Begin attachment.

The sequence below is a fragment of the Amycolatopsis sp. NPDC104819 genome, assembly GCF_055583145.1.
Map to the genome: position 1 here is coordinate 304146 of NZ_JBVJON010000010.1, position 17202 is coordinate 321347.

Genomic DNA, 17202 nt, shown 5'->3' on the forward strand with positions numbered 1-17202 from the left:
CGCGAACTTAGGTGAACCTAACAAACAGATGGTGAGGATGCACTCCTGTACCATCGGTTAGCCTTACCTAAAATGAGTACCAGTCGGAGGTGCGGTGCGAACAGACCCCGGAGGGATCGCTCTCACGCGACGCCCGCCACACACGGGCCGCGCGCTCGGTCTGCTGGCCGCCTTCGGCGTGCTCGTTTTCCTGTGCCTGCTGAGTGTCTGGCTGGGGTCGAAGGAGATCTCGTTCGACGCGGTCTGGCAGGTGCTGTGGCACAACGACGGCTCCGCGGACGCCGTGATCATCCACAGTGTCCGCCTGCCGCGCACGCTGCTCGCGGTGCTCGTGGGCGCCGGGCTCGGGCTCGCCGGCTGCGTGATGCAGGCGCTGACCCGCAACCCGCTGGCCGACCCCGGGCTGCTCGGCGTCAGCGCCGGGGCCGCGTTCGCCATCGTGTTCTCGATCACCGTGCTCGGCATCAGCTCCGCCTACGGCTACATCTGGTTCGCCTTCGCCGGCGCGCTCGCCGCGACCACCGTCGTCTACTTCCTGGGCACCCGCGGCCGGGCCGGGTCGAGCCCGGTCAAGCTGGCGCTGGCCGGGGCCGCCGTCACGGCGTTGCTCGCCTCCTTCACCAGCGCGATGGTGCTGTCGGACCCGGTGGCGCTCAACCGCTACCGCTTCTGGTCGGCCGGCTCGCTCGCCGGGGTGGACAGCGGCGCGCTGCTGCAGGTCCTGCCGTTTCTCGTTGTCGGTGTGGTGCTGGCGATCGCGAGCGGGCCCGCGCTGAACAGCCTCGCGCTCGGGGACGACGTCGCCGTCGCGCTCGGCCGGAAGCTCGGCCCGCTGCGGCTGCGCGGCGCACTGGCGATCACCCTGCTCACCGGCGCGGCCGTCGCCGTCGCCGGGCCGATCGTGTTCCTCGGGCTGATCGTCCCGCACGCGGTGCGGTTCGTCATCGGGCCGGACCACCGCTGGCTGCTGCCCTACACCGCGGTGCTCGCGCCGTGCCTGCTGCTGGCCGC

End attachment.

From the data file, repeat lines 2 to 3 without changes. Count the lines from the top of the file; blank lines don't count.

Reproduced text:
Map to the genome: position 1 here is coordinate 304146 of NZ_JBVJON010000010.1, position 17202 is coordinate 321347.

Genomic DNA, 17202 nt, shown 5'->3' on the forward strand with positions numbered 1-17202 from the left: